Table 3.

Chimerism in different cell subsets in the recipients of 2 major histocompatibility complex-mismatched allogeneic T-cell-depleted bone marrow cells

CD4+ T cells*CD8+ T cells*B cells*Myeloid cells*NKsDCs
C57BL/6-derived 26 ± 15 32 ± 18 17 ± 16 11 ± 1 41 ± 30 37 ± 29 
SJL/J-derived 40 ± 35 40 ± 34 79 ± 14 79 ± 7 58 ± 30 56 ± 30 
BALB/c-derived 33 ± 20 29 ± 18 3 ± 5 8 ± 6 0 ± 0 4 ± 3 
CD4+ T cells*CD8+ T cells*B cells*Myeloid cells*NKsDCs
C57BL/6-derived 26 ± 15 32 ± 18 17 ± 16 11 ± 1 41 ± 30 37 ± 29 
SJL/J-derived 40 ± 35 40 ± 34 79 ± 14 79 ± 7 58 ± 30 56 ± 30 
BALB/c-derived 33 ± 20 29 ± 18 3 ± 5 8 ± 6 0 ± 0 4 ± 3 

Data are given as the percentage of chimeric cells.

NKs indicate natural killer cells; DCs, dendritic cells.

*

Results from peripheral blood harvested 6 weeks after stem cell transplantation (C57BL/6 + SJL/J → BALB/c); n = 8. Similar experiments were repeated twice.

Results from spleen cells harvested 120 days after stem cell transplantation; n = 6.

T-cell depletion of both donors was performed since the murine model was one of major MHC mismatching. In this setting, T-cell depletion allows for engraftment without GVHD. Thus, the animals survive, allowing for the measurement of engraftment and lymphoid recovery. Moreover, besides the prevention of GVHD, T-cell depletion may also prevent graft-versus-graft interaction resulting in rejection of one or both grafts. It is interesting that, as demonstrated in Figure 2, the pattern of engraftment is mixed: some animals were mixed chimeras from both donors while others recovered from a single donor. However, the ability to respond to an immunogen did not differ between a single versus a double chimera (Table 5; Figure 4).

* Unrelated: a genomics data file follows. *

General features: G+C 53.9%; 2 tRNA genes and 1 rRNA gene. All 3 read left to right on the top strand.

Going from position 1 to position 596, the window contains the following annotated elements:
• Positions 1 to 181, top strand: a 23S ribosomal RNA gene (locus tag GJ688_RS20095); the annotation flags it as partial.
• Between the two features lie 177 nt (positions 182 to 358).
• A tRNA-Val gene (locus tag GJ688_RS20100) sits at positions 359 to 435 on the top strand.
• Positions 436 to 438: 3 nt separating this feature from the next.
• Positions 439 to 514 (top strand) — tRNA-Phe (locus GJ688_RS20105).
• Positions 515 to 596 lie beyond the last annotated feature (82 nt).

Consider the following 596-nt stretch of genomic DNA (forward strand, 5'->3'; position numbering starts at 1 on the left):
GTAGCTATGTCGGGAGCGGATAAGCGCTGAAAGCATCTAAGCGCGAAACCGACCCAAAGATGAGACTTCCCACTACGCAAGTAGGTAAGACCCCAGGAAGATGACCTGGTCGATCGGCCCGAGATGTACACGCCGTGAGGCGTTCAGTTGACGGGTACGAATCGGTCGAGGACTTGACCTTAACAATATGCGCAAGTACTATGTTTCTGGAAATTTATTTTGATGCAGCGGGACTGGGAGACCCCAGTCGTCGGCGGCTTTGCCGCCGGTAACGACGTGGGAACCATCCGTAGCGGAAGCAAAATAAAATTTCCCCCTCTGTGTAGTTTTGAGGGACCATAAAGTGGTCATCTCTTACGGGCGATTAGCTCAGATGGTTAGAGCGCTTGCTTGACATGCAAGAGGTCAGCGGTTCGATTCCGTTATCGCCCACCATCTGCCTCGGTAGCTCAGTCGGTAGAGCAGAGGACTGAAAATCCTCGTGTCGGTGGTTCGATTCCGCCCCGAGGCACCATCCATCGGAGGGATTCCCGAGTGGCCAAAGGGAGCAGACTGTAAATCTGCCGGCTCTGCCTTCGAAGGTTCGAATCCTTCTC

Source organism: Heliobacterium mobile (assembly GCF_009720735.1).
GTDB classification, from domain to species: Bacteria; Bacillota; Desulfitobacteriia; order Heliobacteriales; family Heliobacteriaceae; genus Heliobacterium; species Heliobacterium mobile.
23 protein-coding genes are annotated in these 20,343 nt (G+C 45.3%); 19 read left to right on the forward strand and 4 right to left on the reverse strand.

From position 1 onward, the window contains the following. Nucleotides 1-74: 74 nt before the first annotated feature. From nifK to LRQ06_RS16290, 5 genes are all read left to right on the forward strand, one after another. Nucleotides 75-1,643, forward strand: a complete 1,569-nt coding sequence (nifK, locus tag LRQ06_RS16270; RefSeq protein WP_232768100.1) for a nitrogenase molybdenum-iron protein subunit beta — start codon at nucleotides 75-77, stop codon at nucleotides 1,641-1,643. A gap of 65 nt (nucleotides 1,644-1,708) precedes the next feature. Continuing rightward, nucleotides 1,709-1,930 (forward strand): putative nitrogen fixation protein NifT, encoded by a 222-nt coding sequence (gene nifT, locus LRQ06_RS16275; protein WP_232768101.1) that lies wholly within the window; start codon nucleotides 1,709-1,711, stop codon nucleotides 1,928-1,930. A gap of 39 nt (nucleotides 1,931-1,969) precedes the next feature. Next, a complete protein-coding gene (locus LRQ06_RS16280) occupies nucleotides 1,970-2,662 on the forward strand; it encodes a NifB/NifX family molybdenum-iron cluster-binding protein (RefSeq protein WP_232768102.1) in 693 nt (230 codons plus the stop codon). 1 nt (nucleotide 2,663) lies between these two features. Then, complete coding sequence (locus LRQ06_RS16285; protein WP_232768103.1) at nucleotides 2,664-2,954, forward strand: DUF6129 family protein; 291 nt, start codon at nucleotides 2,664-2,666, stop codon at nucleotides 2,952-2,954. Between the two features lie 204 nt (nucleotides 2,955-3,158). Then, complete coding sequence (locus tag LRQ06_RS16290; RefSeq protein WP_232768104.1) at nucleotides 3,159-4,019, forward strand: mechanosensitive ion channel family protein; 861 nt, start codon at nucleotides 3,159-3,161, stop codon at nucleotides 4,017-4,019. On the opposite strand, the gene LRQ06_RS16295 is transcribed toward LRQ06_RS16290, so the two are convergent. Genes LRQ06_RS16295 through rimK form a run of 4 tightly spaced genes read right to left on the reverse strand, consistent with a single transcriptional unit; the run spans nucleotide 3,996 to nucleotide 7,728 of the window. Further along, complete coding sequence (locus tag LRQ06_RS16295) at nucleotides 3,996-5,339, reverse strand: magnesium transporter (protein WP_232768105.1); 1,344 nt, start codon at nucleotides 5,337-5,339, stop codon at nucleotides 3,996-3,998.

The beneficial effect of cell dose is seen only at the cell level, where engraftment is marginal. When the T-cell–depleted bone marrow cell doses were increased to the standard dose required for inducing full-donor chimerism (1 × 107 T-cell–depleted bone marrow cells), the shortening of the time to hematopoietic engraftment was not observed after a second allogeneic T-cell–depleted bone marrow graft was added, at least at the time points measured above (data not shown). These results support the notion that a threshold cell dose is needed for engraftment. Once that threshold is reached, the addition of more of the same type of hematopoietic precursors as found in the original graft does not result in a more rapid recovery. That is not to say that other, more differentiated precursors could not accelerate engraftment further, only that more standard, nonmobilized bone marrow cells did not result in a more rapid myeloid or lymphoid recovery.